There are so many poignant moments in this documentary it is impossible to cover them all. Not wanting to return to places that they saw only death and devastation, this journey proved to be more than just recording history, it brought peace and healing to these six Code Talkers, and U.S. marine riflemen. These Native American heroes did not join the war for the sake of the country, but for the sake of their people and their land. It wasn’t until this was all over that many realized that their land included the American way of life as a whole and that their role in this war made an indelible mark in our history.

As these soldiers returned to the islands that they helped invade and secure from the Japanese, all of them were in wonder of what they saw, so much so that it changed their lives forever. Remembering charred battlegrounds, demolished lands and cultures being swept away by war, returning brought a healing that none of them expected. Seeing the islands in a new light, green with growth, people that were thankful for their part in preserving their own cultures, they realized that their role was more than just defeating the Japanese. It was preserving freedom, cultures and a way of life that is flourishing today as a result of the island hopping campaign.

Through personal interviews with the six Code Talkers and their families, this documentary sheds light to more than historical facts, but the heart of the Navajo people, and for the Code Talkers, their undisputable role in victory.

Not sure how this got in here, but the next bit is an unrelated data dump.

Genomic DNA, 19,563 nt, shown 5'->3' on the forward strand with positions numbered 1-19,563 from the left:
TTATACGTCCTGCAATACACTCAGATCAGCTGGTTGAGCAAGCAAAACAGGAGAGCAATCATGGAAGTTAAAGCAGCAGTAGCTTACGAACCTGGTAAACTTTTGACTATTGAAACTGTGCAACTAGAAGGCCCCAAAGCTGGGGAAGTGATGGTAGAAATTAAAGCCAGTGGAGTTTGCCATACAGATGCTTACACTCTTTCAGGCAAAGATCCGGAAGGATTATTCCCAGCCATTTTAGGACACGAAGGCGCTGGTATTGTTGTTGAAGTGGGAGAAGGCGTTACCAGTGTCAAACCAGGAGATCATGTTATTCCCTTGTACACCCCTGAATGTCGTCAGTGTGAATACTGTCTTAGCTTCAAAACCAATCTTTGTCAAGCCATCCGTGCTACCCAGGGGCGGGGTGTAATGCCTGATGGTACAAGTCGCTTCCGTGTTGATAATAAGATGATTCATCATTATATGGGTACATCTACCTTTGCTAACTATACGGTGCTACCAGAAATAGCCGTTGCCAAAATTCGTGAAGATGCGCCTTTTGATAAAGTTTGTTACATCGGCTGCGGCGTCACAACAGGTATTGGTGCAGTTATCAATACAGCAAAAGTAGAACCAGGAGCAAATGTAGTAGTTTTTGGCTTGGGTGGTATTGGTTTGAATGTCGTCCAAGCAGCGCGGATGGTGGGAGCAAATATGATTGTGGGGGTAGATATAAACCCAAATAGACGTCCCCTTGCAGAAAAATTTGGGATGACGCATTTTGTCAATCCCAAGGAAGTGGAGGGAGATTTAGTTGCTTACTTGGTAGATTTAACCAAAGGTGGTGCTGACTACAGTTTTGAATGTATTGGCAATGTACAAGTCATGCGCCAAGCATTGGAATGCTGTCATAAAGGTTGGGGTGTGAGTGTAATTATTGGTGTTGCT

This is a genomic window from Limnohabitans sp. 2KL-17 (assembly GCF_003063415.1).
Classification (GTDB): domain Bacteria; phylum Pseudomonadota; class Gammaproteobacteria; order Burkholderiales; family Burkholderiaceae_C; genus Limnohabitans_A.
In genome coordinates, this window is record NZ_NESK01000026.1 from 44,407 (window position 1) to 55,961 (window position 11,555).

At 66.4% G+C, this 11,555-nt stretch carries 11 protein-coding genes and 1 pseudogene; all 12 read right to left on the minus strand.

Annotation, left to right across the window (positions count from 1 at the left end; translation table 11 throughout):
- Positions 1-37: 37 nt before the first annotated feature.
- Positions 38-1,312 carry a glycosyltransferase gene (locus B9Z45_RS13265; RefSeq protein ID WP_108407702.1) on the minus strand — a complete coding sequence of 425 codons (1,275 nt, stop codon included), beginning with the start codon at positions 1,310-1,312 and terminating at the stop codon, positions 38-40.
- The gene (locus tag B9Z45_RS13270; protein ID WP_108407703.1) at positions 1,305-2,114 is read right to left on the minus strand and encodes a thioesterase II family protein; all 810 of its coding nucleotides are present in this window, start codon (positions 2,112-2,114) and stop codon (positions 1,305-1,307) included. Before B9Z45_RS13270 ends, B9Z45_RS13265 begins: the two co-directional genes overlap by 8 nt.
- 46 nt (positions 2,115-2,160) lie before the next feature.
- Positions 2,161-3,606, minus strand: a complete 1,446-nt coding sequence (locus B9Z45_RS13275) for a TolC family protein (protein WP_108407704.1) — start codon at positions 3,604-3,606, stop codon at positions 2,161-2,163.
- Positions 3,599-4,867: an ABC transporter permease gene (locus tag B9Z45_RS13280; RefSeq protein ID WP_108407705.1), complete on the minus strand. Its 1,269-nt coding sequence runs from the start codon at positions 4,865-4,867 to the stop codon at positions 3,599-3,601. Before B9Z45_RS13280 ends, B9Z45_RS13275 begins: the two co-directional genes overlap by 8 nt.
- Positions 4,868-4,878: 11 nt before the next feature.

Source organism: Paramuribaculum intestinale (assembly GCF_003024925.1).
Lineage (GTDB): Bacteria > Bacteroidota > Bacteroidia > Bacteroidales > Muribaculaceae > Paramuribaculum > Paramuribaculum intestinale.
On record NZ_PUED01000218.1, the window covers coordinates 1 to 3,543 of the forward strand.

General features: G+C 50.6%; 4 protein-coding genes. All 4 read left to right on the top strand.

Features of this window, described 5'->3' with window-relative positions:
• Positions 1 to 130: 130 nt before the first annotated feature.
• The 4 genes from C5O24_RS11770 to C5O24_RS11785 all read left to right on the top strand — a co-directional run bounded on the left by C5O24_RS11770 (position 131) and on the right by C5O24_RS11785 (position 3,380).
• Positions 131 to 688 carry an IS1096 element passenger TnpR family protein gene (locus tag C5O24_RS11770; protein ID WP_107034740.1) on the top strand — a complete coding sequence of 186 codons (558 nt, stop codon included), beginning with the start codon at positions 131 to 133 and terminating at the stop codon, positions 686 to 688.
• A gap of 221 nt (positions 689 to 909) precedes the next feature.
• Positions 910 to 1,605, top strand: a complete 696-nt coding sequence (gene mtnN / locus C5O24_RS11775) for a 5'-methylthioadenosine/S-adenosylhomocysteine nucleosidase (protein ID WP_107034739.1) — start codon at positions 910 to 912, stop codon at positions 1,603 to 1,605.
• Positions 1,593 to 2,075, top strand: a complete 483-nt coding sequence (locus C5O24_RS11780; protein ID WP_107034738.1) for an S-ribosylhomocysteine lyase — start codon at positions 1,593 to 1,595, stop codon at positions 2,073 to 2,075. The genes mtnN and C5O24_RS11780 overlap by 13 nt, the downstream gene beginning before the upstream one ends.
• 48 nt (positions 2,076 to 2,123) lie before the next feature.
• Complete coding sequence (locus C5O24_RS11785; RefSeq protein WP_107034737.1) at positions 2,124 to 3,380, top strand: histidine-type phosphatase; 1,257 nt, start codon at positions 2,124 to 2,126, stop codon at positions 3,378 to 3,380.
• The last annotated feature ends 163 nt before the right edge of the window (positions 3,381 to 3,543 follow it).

Colburn created this one-hour film for educational purposes and is still working on the film to bring it to television. Through his speaking and film engagements, he is raising money, at $15 for each sale of the documentary to get this film into the educational system throughout the U.S. in electronic form so that students across the nation have access. As a historian, professor and producer, education is at the forefront of his cause. There is no better way to learn the history of an event such as this as this documentary does with the personal testimonies of those that lived through it.

“A Journey to Remember” will take you on a rollercoaster ride of emotions as you walk with these Navajo war heroes from the history of their people in America and their journey through war, peace, restoration and hope for a better future for all Americans.

For more information about this stunning documentary, to see how you can get a copy of the documentary and get a glimpse of what this documentary offers to education in our society, visit www.georgecolburn.com and www.starbrightmediacorp.com.

The San Diego History Center was a spectacular venue for this event, with remarkable exhibitions, this is a must go to for those that have the love of history through arts, located in the heart of the El Prado in Balboa Park. For more information on what the San Diego History Center is now offering to the public, visit www.sandiegohistory.org.